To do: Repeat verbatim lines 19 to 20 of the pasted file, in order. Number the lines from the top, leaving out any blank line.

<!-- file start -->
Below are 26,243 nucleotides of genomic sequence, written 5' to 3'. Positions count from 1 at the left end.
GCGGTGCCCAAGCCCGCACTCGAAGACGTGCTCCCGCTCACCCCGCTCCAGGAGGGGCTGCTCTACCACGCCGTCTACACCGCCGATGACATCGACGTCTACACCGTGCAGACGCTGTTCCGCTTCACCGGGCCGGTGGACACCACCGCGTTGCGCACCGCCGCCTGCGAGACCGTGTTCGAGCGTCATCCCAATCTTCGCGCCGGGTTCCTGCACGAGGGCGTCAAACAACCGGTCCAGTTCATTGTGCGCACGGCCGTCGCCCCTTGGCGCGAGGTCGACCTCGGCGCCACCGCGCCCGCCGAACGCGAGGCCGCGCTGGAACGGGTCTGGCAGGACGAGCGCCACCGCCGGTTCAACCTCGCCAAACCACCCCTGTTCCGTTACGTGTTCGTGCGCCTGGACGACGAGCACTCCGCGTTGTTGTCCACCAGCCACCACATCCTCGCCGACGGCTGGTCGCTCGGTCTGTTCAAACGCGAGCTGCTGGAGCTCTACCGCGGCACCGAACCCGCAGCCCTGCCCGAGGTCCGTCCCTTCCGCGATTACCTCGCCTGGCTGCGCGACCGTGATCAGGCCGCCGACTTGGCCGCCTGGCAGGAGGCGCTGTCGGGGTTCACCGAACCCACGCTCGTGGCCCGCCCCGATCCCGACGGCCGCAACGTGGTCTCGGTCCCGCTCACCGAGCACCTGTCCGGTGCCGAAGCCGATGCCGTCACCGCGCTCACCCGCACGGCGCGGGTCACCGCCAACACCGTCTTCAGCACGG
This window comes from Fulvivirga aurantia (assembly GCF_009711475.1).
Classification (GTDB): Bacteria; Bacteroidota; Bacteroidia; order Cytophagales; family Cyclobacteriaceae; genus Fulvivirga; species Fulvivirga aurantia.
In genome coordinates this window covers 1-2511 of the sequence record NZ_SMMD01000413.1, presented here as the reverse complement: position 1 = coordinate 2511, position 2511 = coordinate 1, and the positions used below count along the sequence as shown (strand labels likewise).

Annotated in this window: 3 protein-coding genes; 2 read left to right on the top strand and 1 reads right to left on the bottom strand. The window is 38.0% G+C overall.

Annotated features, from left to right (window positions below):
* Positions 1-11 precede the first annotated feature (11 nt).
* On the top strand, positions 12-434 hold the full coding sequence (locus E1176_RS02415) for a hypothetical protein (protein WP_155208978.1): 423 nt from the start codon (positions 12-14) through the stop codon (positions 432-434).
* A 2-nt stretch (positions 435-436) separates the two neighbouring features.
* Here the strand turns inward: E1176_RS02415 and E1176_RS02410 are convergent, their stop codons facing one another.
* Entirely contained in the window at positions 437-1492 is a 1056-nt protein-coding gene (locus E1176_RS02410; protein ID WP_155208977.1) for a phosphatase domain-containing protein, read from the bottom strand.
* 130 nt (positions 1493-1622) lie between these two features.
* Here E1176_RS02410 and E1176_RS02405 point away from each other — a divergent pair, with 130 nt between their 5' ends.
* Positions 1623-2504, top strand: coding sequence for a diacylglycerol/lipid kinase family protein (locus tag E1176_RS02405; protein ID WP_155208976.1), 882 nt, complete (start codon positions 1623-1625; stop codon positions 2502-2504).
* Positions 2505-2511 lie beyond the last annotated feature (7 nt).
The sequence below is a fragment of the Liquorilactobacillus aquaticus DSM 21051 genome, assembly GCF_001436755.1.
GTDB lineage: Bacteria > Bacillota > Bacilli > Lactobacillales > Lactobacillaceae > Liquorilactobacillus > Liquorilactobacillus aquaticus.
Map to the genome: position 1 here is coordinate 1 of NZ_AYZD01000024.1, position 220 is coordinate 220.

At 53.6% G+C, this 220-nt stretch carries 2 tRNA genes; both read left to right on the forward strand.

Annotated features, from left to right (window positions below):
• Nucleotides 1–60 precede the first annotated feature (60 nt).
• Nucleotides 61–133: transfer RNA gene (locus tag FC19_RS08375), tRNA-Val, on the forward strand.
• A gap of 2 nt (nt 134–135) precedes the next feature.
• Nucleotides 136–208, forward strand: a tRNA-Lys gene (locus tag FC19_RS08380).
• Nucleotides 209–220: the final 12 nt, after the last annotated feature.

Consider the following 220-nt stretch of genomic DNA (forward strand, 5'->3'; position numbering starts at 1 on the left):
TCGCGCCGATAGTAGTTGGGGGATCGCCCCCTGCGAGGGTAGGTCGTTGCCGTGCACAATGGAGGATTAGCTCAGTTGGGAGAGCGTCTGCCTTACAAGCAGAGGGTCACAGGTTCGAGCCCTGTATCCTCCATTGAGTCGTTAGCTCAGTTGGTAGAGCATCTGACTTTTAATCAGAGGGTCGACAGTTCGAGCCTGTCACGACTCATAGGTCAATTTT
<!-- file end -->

Map to the genome: position 1 here is coordinate 1 of NZ_AYZD01000024.1, position 220 is coordinate 220.

At 53.6% G+C, this 220-nt stretch carries 2 tRNA genes; both read left to right on the forward strand.